Vocal Warmup + Cool Down Exercises for Singers

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Photo Source: Photo by Obie Fernandez on Unsplash

It’s pretty simple. Just as a dancer does physical stretches before and after a dance class, audition, or performance to ensure their muscles are supple, prepared for precision, and not subject to strain, vocal performers need to do a warmup before extended (or critical) voice use and a cool down after “the show.” If you fail to cool down the muscles, lactic acid can pool in the muscles, making post-performance injury more likely.

A vocal warmup shouldn’t take more than about 15 minutes for a well-conditioned singer and needs to encompass breathing, voicing, and resonance and articulation exercises. Avoid a lapse of more than 20 minutes between the warmup and when you sing to reap the warmup benefits. The cool down focuses on the vocal folds and doesn’t need be more than about 2–3 minutes, done within 5 minutes of the final sing. Vocal cool down is especially important if the final sing is aggressive, loud, or uses long high notes.

Here are some of my favorite warmups you can try and a cool down exercise.

Physical stretching of the upper torso helps open the thoracic cavity, expand lower rib cage movement, and strengthen the flexibility of inhalation and exhalation. Arch the left arm up and over toward the right shoulder, breathe, and feel the “floating ribs” expand and contract as you breathe in and out. Change sides and repeat. Now bring your arms out, palms facing the ceiling, and feel the “floating ribs” expand and contract with each breath cycle (purse your lips for extrapulmonary drive). Keep your upper thoracic cavity stable and work your core support muscles. Now, exhale sharply on “p” (unvoiced “puh”), 50 times, and feel those muscles get ready for action. You can follow the 50 “puh” with a similar set of 45 seconds of unvoiced quick “puh” with a random pitched, short “la.”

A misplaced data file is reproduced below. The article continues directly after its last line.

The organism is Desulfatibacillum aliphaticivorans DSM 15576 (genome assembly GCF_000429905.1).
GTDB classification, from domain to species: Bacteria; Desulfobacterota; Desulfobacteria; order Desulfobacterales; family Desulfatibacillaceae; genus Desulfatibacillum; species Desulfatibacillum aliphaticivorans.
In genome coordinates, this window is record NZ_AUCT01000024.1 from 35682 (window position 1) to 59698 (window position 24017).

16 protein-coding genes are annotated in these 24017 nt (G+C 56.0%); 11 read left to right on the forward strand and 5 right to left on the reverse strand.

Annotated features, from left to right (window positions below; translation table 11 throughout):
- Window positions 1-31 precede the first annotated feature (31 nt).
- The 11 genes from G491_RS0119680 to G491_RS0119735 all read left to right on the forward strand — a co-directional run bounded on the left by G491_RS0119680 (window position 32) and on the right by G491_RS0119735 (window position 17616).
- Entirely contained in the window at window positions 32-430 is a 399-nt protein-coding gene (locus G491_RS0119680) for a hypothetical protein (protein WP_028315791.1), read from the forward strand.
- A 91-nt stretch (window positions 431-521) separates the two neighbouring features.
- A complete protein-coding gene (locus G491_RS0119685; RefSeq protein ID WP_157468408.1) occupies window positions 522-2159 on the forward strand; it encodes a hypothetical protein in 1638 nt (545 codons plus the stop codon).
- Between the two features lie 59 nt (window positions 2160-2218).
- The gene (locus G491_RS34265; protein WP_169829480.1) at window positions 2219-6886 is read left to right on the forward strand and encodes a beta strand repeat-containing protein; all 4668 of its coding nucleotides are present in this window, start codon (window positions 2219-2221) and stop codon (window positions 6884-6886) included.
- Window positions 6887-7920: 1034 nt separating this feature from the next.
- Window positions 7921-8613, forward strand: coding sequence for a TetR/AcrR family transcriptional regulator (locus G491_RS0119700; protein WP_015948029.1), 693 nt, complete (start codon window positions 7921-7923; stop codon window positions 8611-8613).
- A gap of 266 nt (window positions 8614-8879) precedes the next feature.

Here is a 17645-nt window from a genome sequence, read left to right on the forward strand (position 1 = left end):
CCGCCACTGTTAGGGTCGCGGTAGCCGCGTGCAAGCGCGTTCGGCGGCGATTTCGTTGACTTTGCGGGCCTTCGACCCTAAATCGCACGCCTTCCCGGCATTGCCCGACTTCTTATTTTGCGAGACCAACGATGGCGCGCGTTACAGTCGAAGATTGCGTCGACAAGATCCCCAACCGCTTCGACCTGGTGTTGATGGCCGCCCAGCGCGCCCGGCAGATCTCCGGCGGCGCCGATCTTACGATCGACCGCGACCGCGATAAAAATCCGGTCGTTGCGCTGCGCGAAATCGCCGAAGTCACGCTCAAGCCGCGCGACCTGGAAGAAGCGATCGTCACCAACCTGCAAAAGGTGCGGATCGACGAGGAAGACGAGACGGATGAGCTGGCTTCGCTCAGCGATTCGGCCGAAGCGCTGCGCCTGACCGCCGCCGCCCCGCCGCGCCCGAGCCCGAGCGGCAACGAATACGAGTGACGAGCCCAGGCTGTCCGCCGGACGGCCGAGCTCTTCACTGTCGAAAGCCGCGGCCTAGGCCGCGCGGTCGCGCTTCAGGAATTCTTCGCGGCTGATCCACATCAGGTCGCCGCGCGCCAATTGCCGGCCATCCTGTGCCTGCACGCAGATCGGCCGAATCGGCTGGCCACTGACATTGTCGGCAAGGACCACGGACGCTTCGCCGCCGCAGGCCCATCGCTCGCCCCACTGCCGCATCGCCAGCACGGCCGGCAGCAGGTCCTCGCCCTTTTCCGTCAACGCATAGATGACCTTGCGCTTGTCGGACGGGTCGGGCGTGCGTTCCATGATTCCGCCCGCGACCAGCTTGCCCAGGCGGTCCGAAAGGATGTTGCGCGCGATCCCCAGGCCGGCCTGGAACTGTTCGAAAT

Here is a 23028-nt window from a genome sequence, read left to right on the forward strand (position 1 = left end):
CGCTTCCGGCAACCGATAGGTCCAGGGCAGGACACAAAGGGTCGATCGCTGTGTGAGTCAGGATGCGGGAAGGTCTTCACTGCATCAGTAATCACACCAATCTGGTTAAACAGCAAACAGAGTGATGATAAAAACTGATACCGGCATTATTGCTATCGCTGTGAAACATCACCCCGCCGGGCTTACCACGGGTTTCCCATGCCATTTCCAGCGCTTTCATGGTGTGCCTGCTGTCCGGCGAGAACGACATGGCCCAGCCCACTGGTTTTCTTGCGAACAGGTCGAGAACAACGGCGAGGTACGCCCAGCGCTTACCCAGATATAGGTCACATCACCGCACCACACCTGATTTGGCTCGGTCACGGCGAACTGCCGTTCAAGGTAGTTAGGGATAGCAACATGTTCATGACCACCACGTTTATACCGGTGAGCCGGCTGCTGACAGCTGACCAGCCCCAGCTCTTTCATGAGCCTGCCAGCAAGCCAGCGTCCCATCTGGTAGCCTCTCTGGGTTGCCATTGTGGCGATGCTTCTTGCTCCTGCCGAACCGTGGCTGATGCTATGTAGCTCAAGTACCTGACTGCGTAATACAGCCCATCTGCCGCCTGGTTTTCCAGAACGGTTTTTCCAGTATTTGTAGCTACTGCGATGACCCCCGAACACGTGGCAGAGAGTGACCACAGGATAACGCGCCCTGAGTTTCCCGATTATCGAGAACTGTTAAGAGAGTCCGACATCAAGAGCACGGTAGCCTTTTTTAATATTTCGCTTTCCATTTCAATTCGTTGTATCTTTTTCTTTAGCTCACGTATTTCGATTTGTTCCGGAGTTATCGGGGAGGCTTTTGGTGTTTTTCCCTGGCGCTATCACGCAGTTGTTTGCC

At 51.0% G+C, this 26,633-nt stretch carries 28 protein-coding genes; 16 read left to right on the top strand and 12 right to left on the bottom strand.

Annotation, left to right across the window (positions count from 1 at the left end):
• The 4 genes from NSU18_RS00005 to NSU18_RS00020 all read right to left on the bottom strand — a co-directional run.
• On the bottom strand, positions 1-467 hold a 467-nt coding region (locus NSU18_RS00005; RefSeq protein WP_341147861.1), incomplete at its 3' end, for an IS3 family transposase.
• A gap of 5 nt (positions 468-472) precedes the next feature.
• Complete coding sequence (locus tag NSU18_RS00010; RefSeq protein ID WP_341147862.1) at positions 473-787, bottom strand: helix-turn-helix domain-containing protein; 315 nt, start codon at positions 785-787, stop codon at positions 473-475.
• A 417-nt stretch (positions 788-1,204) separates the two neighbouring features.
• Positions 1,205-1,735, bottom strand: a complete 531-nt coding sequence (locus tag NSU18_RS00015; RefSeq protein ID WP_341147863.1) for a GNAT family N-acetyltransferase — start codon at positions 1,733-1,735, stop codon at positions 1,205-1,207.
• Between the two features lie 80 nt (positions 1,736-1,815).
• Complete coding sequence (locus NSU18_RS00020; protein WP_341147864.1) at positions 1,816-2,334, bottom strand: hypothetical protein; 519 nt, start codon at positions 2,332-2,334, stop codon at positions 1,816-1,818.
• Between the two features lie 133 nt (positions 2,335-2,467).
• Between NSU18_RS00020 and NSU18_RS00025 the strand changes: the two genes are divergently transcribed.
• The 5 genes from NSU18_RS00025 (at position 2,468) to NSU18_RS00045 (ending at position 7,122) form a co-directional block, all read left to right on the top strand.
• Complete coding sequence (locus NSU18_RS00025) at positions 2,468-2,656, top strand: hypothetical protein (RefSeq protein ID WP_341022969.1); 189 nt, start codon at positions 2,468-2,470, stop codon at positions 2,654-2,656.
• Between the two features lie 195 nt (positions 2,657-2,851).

Next, warmup your filter subsystem for resonance and articulation. Exaggerate the diphthongs and pitches in “How now brown cow?”, avoiding wide oral openings, seeking to have great intraoral space (think Julia Child). Now, recite your favorite Shakespeare sonnet (great tongue twisters which require pitch range of motion and good breath control), making sure you can feel the sonnet resonating in your mouth and skull. The lips and tongue tip should bounce around the wonderful noises of those consonants. If you are not a fan of Shakespeare, try repeating “Unique New York” numerous times, changing your pitch throughout the phrase repetitions.

The vocal folds now need to be warmed up, using a variety of pitches, loudness levels, and registers. Vocal slides with increasing intervals should precede any triad intervals or vocal acrobatics. Some singers have better success starting with the “oo” vowel while others prefer the “ee” or “ah” vowel. In general, the vowel “ee” works well for low and mid-range pitches but can be strained for higher pitches (especially if the lips spread for the vowel), however this vowel does give a nice bright sound. The vowel “oo” and “oh” often work well for the mid and higher. They also help stretch the pharyngeal region, letting you find the “hooty” quality and access to higher pitches. Vocal flexibility exercises should be next, gradually changing the tension of the lower pitch muscle (Thyroarytenoid muscle) with those needed for higher pitches (Cricothyroid muscle). If you change the loudness on a note, you’ll also warm up the ability to change the vocal fold edge contour, reducing fatigue and helping register coordination. Here’s a tip: use a quick diminuendo (go from louder to softer) on the last note just before a much higher note. The diminuendo will thin the vocal fold edge, making it easier to start the high note. Then go ahead and do a quick crescendo (go from softer to louder) on the high note.